Opinion: How unreasonable is ‘status quo’ in Kashmir colleges
Ajaz Ahmad Wani
From childhood we are being told to study more and more in order to get a good job. So many students aspire to pursue higher studies in order to secure their future. But unfortunately the system has been reversed i.e. the higher the degree you have, the more are the chances that you will remain jobless due to strange policies. Imagine the anxiety of a person with a Ph.D., who is jobless, sitting at home and has no chance of teaching, even in colleges on a contractual basis.
After completing Ph.D., every scholar hopes to at least to find an opportunity to teach in colleges, even if that is on a yearly contractual basis. Such teachers, in government parlance, are called as ‘Academic Arrangments’.
There are two benefits of a contract like this. First a scholar is able to gain some livelihood and second and important aspect is that for each session he teaches in a college, he earns one point, which is counted by Public Service Commission (PSC) if and when the candidate applies for a permanent post.
However, unfortunately, even this limited opportunity of landing a contractual job has been snatched away from us.
For the last two years, whenever the higher education department issues an advertisement for the academic arrangements, the process is halted by a new virus in the colleges of J&K known as ‘Status Quo’.
‘Status Quo’ is when existing contractual lecturers, many of them teaching for years, bring in a court order securing their current position for the time being.
More the 650 college contractual teachers in Kashmir have got this ‘status quo’. Interestingly, many of them are not eligible for the same post i.e. they either have only PG or M.Phil. but have been working in the colleges for the last two years because of this status quo.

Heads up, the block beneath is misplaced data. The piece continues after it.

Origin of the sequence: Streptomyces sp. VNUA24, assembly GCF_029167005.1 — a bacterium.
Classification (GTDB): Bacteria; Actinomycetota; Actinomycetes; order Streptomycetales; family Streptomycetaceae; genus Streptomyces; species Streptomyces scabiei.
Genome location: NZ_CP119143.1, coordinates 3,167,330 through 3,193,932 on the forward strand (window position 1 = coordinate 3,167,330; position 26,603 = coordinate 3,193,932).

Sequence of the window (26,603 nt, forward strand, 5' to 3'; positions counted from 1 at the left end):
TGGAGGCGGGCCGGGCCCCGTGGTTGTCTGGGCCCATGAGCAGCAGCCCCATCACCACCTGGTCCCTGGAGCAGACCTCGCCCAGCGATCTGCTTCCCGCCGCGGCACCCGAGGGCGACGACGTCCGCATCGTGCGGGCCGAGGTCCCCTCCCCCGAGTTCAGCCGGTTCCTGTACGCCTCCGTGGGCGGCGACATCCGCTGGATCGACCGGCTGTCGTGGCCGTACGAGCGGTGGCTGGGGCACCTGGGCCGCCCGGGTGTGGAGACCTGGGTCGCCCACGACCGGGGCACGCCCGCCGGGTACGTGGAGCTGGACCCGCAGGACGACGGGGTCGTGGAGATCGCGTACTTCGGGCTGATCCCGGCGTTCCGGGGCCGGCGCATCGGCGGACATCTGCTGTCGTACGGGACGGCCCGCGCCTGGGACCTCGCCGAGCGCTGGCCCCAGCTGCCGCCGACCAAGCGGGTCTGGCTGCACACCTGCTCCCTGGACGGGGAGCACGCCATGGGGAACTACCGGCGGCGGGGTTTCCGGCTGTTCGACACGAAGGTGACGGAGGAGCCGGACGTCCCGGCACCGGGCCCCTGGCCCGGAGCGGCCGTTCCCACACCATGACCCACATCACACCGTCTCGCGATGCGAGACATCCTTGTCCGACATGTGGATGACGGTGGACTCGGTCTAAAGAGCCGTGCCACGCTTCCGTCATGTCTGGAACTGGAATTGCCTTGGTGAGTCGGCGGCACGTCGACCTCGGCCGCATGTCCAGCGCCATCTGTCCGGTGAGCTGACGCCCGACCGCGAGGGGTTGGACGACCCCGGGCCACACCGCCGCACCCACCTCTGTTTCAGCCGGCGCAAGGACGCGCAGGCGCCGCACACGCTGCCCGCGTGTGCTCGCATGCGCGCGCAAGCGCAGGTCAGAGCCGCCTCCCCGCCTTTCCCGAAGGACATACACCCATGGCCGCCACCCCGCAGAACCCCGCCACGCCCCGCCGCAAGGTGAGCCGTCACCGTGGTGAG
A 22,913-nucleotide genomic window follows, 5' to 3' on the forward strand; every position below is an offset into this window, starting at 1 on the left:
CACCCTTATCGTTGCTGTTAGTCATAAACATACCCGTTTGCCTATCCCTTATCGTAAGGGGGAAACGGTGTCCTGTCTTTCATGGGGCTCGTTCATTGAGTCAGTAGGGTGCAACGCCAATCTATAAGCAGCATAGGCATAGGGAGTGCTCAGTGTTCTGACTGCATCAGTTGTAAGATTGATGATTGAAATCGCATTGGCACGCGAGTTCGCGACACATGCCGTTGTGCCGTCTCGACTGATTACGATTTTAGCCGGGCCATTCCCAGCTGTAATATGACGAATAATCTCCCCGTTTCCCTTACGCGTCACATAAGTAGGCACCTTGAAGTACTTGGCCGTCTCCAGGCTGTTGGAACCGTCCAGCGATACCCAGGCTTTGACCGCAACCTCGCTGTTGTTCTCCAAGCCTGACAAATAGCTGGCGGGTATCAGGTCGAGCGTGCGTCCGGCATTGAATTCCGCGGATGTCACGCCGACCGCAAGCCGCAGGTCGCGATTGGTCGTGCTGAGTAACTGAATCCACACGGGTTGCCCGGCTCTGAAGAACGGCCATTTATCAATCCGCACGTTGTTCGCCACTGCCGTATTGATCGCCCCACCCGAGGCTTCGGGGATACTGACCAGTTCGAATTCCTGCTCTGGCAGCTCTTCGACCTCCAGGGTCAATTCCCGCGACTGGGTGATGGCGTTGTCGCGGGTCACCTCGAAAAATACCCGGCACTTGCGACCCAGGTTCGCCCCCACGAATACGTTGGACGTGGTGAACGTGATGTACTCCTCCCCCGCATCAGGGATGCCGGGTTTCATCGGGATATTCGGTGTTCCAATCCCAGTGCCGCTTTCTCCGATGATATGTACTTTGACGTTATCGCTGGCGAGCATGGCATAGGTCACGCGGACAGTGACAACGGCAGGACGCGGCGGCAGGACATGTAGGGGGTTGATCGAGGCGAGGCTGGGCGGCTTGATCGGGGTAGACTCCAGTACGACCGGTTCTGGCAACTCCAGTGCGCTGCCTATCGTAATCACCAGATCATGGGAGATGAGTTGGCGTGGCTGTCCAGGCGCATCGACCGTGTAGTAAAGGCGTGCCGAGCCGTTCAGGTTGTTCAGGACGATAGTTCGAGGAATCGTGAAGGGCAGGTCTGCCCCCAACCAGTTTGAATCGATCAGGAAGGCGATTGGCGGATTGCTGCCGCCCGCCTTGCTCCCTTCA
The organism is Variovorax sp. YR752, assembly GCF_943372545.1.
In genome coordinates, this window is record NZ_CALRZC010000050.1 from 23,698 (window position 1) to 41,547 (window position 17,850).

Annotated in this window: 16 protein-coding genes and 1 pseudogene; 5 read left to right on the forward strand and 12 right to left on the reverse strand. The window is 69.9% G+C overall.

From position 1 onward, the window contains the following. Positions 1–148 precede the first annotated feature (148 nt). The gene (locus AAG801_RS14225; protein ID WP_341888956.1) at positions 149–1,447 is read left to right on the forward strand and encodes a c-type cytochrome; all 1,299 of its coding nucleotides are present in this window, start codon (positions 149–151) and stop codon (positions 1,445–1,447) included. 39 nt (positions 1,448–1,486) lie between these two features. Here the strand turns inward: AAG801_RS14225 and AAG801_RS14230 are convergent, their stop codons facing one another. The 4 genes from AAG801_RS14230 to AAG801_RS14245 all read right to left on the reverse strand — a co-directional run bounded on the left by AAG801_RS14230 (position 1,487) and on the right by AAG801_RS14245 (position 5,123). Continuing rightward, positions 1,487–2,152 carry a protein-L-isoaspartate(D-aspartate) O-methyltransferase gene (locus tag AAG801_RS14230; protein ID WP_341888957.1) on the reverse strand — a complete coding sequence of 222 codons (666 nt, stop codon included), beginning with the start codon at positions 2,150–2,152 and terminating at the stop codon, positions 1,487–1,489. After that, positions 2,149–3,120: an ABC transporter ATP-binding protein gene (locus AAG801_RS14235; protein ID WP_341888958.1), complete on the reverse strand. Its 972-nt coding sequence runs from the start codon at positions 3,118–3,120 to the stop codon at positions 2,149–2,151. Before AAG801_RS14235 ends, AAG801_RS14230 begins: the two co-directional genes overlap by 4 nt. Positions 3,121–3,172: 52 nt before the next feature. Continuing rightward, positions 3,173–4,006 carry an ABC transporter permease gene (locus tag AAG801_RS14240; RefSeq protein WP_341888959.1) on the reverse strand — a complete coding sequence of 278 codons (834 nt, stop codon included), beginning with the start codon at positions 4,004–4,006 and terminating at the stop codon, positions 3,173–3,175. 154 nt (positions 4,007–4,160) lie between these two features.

On the other hand every year hundreds of scholars completing their Ph.D. and NET are unable to get a chance to work in these colleges since the positions are already locked by those who have got a status quo in their favour.
The other sad part is the point criteria that higher education is giving to work on academic arrangement. The criteria is:
1. Graduation = 06 points (on pro-rata basis)
2. PG =06 points
3. M.Phil. =03 points
4. Ph.D. =08 points
5. NET/SLET/SET =05 points
6. Teaching experience =01 point for not less than six months.
7. Online certificate course =0.5 points per online course
If this is the criteria system, then how come higher education gives equal i.e. 05 points to a GATE qualified or ICAR/ASRB qualified candidates which are not eligible for the same. The other blunder is that UGC norms are totally reversed because if a Ph.D. holder gets 8 points (according to this criteria) and an M.Phil. holder gets 03 points then how come a student who has both the degrees i.e. Ph.D. as well as M.Phil. is eligible for only 08 points, not for 11 (8+3) points.
The actual criteria for points system according to UGC is:
Ph.D. 30 points
M.Phil. 07 points
Ph.D. +M.Phil. 30 only (not 37). These UGC criteria must be followed.
Why the status quo is not being quashed?
Let me try to explain. If for example as I mentioned, the number of candidates with status quo is around 650. Many candidates confirmed that they pooled in Rs 8000 each to pay the lawyers for getting the status quo. It adds up to a huge amount.
Jammu too seems to have followed suit as at least 101 candidates from the winter capital too have followed the path of status quo and most of them are only post-graduates.
So the result is that after completing your Ph.D. or NET you will have no chance to work in colleges even on contract basis. We demand that status quo must be quashed immediately.
Because status quo is not the right way, however we appeal to the government to make a policy for those candidates who have worked for more than seven years at a stretch and also hike the salary of contractual lecturers.
(The author is a Ph.D. Scholar. Views expressed are personal)